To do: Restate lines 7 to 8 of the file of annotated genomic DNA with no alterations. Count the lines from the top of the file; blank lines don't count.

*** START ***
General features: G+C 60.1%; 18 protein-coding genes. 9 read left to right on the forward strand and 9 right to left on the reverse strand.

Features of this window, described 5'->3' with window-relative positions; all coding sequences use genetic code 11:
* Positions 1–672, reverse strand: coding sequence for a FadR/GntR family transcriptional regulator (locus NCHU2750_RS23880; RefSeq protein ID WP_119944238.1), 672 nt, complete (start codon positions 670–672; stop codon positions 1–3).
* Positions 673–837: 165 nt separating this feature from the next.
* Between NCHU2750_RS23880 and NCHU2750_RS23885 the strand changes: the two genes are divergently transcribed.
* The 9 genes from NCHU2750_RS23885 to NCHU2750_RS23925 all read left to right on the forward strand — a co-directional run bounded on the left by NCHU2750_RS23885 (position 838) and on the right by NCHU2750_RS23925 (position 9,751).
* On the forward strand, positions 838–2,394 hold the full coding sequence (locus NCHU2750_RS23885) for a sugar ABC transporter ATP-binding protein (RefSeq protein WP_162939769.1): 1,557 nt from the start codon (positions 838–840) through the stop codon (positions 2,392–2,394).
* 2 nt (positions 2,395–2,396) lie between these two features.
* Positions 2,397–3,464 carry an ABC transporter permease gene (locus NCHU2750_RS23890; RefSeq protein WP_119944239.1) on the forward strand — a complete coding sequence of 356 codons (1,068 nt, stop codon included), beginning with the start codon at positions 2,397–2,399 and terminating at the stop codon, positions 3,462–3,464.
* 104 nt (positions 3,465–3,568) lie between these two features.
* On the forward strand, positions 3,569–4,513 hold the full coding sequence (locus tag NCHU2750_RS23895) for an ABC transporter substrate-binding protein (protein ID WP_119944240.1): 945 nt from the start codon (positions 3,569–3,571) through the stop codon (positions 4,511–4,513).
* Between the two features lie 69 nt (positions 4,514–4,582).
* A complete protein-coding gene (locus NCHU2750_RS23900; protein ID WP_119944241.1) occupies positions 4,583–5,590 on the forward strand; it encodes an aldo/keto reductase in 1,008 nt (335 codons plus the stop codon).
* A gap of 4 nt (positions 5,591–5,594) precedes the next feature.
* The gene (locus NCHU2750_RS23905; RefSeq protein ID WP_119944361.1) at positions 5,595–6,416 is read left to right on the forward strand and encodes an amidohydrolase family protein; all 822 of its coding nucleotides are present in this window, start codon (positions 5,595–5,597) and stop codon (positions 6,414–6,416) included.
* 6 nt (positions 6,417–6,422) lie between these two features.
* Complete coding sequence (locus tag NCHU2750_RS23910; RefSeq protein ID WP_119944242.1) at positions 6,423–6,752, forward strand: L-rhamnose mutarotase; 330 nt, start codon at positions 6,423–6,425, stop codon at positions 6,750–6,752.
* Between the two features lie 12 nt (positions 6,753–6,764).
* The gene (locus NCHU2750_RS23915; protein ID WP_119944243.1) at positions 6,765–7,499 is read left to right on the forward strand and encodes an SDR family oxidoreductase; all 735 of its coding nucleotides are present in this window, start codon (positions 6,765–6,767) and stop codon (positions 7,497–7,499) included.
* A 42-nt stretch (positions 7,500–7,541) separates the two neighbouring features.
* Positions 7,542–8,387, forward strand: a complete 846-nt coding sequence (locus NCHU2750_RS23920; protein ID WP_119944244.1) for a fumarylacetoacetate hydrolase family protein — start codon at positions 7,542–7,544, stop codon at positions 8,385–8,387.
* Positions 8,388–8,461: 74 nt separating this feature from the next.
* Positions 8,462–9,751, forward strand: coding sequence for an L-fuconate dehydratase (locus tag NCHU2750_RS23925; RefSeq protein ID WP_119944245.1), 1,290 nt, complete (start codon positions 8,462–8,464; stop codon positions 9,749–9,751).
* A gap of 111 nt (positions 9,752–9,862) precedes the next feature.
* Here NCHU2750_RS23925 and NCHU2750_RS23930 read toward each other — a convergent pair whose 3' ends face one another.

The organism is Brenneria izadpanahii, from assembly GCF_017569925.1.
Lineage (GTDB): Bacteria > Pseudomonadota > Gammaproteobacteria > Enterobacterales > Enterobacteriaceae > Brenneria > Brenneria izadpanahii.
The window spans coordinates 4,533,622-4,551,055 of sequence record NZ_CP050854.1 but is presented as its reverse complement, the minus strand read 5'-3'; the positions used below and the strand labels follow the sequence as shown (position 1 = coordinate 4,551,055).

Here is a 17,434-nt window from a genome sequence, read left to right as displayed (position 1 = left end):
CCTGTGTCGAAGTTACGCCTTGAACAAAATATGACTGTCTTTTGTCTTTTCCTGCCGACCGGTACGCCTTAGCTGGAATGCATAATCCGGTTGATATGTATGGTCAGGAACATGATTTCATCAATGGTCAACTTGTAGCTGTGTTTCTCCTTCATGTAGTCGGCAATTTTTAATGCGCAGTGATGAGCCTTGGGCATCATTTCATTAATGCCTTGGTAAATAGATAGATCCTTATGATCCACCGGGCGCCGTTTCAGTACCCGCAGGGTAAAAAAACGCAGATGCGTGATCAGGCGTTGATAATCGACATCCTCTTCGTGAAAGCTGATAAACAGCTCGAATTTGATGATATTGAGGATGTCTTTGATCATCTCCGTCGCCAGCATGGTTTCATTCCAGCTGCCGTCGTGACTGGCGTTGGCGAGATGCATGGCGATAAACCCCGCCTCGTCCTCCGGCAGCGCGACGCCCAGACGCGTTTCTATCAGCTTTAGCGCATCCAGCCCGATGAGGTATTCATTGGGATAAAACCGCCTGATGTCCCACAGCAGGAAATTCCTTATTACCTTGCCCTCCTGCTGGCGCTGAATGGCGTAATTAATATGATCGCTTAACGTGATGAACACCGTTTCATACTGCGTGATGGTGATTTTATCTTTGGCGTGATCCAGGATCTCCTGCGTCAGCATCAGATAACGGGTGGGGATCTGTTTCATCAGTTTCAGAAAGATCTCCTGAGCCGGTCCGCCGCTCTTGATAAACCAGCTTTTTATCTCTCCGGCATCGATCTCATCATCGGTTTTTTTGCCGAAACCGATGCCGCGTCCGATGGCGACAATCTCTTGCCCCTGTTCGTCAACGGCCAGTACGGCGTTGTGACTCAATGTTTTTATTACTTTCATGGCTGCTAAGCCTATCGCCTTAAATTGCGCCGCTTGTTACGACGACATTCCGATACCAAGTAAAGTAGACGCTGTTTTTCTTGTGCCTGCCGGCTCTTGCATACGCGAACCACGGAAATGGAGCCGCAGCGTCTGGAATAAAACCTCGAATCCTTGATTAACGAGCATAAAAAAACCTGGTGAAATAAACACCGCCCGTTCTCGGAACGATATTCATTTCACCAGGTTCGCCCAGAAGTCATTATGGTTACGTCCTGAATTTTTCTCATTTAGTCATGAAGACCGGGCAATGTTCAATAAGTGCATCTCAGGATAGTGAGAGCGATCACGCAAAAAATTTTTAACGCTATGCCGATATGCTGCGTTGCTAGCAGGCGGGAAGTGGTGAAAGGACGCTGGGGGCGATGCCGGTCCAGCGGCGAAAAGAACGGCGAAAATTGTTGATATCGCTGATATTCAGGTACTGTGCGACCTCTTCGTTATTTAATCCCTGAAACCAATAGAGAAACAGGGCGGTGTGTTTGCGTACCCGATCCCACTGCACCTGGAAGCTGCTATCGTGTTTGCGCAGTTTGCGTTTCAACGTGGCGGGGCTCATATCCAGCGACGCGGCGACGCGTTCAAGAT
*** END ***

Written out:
* On the forward strand, positions 838–2,394 hold the full coding sequence (locus NCHU2750_RS23885) for a sugar ABC transporter ATP-binding protein (RefSeq protein WP_162939769.1): 1,557 nt from the start codon (positions 838–840) through the stop codon (positions 2,392–2,394).
* 2 nt (positions 2,395–2,396) lie between these two features.